GLORIFICATION OF HOLOCAUST COLLABORATORS | JONAS NOREIKA | DOUBLE GENOCIDE | FOREIGN MINISTRIES MANIPULATING HISTORY? | ANTISEMITISM | HUMAN RIGHTS
VILNIUS—A former foreign minister and current MP, Audronius Ažubalis, today published, in partnership with a younger right-wing MP, a public appeal (on the main news portal Delfi.lt), to the current foreign minister to revoke his 2019 agreement with the Western consensus that Holocaust perpetrator Jonas Noreika should not be the object of state-sponsored glorification in a NATO or EU member state.
Mr. Ažubalis, a stalwart of the right-wing Homeland Union and Christian Democratic party, has a long history “with the Jews and the Holocaust.” In 2010, all 21 members of the board of the Jewish Community of Lithuania signed an official protest at the then foreign minister’s antisemitic remarks. Then, in 2012, when eight bold Lithuanian parliamentarians (six MPs and two MEPs) signed the Seventy Years Declaration (SYD), in opposition to the 2008 Prague Declaration that is the “constitution” of the Double Genocide movement, the then foreign minister issued his infamous remark about the only difference between Hitler and Stalin being the length of their moustaches. He rapidly accused the eight Lithuanian parliamentarians (all Social Democrats) of being Putinist lackeys.
A decade ago, Defending History published a selection of photos of offensive street names and plaques. In 2012, DH’s Andrius Balčiūnas brought the Noreika saga to the English-speaking world. Mr. Balčiūnas was harassed for years by prosecutors (see his DH section, esp. from May 2014 onward). In the years that followed, the painful truth about Noreika’s collaboration has been powerfully pursued by a number of campaigners. They include a Californian resident, financial adviser Grant Gochin, many of whose relatives perished in the part of Lithuania where Noreika operated. Mr. Gochin initiated the court proceedings that ended in the current Noreika impasse. Most poignantly, Noreika’s own granddaughter, American author and educator Silvia Foti, came out with the bitter truth in 2018. The historical component of her website is curated by Dr. Andrius Kulikauskas. It was Dr. Kulikauskas who brought details of the Škirpa saga to the outside world in his DH article in 2015.
Then came some major progress in high quarters. Over the past year, two major incumbent office-holders in Lithuania have boldly spoken out against state glorification, in each case concerning at least one of the collaborators honored by street names, plaques and museum exhibits. One of them is the current foreign minister, Linas Linkevičius, who finally came out against the ongoing heroizationn of collaborator Jonas Noreika. Last summer, Vilnius mayor Remigijus Šimašius actually took executive action to remove a Noreika plaque in central Vilnius. Mayor Šimašius was, moreover, one of those responsible for the removal of a street name honoring Nazi collaborator and advocate of ethnic cleansing Kazys Škirpa.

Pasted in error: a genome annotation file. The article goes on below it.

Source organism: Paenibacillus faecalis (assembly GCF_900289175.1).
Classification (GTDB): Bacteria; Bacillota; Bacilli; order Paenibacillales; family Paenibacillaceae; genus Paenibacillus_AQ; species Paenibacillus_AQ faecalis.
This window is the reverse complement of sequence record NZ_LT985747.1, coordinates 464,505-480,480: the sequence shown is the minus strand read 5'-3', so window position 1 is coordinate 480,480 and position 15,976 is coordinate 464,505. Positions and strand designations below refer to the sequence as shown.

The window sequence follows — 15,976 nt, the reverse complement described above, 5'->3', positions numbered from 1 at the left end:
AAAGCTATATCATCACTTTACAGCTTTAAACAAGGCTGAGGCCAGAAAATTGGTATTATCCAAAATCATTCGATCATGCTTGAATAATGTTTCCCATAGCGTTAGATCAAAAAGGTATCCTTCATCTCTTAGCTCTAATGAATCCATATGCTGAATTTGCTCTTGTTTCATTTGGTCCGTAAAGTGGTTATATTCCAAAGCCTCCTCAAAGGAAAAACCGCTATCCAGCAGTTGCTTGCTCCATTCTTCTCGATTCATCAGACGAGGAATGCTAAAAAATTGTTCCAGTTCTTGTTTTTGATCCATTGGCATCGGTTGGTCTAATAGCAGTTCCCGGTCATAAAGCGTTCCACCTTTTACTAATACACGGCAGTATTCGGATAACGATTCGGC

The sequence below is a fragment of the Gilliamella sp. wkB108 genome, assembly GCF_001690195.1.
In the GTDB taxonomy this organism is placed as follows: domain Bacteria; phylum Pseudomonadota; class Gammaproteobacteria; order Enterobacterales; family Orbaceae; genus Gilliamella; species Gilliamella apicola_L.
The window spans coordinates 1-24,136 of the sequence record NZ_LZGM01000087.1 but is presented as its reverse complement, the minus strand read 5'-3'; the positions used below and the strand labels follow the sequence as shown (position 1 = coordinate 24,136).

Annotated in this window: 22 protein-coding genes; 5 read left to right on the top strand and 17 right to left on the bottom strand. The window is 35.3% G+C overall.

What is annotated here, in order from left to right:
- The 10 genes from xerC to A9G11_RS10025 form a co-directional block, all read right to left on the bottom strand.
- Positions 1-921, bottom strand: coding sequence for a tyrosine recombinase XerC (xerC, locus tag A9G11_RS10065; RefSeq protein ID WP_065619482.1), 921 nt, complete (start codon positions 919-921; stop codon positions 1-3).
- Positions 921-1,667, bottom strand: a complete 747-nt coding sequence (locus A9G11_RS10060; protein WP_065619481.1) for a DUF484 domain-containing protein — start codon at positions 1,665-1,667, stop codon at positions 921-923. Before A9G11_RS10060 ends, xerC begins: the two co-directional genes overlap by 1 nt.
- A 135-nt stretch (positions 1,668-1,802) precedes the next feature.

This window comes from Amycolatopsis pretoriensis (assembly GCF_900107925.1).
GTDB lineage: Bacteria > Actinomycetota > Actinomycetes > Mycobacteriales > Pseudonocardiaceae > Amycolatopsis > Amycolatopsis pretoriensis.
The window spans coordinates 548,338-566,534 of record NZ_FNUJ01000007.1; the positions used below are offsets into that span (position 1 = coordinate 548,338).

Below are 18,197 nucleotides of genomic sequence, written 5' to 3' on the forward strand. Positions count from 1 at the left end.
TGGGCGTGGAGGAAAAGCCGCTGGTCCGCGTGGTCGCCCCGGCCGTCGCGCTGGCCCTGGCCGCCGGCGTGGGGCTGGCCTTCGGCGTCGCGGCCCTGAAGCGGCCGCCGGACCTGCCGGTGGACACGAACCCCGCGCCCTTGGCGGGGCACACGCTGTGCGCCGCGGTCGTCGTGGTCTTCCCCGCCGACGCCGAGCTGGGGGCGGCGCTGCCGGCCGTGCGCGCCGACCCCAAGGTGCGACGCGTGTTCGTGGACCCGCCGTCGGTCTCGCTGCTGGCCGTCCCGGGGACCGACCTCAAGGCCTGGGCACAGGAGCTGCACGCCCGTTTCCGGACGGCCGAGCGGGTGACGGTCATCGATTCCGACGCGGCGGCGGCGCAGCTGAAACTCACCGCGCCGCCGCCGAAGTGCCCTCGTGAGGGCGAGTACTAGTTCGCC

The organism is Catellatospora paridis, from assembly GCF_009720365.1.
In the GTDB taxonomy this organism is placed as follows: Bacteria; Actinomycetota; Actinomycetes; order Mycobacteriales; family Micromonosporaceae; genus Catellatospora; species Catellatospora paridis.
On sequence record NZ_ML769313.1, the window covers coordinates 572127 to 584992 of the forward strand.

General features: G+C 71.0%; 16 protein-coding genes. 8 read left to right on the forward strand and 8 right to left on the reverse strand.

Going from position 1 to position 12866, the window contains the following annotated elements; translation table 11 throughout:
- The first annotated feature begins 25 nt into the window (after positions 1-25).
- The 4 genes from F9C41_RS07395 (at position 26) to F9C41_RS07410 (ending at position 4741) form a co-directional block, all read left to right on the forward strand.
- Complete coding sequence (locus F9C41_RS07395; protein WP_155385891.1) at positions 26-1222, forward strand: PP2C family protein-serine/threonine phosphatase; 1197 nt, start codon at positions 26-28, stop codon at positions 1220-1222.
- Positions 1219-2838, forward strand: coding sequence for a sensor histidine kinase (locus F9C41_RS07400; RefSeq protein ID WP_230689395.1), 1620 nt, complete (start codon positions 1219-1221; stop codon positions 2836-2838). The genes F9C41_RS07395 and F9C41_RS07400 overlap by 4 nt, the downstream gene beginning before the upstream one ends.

Days later, last summer, a “bigger and better plaque” was affixed in a week of turmoil replete with antisemitism. The new plaque stands there today, a moment’s walk from the city’s Cathedral Square, on the facade of the prestigious Library of Sciences. The summer 2019 advances in overcoming glorification of Holocaust collaborators led to a backlash that resulted in the temporary shutdown of the capital’s one functioning synagogue.
As in other Eastern Europe countries, there lurks a Soviet-style state-financed “official history” unit manned by ultranationalists and (at times) racists, and turned to for “verification” of nationalist falsification of history, particularly regarding the Holocaust. The 2019 Noreika imbroglio led the Genocide Center in Lithuania (which runs the Genocide Museum), to issue an outrageous statement about the Holocaust in the country more generally, one that even the sometimes docile “official” Jewish community rapidly countered as “institutional antisemitism.” The same response included for reference the Genocide Center’s statement in full, including even the one “local Jewish sell-out” who, in a painful shock to Lithuania’s Jewish community, gave his name there for “support” (as PDF). Even the “red-brown commission” (officially “International Commission for the Evaluation of the Crimes of the Nazi and Soviet Occupational Regimes in Lithuania”), one of the engines of Double Genocide revisionism, came out with an unusually clear statement (signed, significantly, by not all its members).
Defending History’s statement today:
“While all segments of Lithuanian society have shown inspiring solidarity, unity and good will during the coronavirus crisis, it is sad that high authorities have taken the opportunity to rush through ever more actions that are an affront to the nation’s proud history and its annihilated Jewish minority. On April 1, the administrativeve supreme court affirmed a previous ruling affirming the glorification of brutal Holocaust collaborator Jonas Noreika. At the same time, the Defense Ministry continues to feature on its website its magazine cover (and table of contents/summary) glorifying Holocaust advocate Kazys Škirpa without the slightest disclaimer from the ministry (or the defense minister).
“Pouring salt on the wounds of the remnant Litvak community, here and around the world, a major economist has argued that constructing a new national convention center in the heart of the Old Vilna Jewish cemetery would be a first step in jumpstarting the economy once the pandemic subsides. The project has elicited major international protest and a petition signed by 47,000 people. The easiest gesture of all would be for the government to announce that the convention center project is being moved to another venue where all the historic peoples of Lithuania can celebrate together.”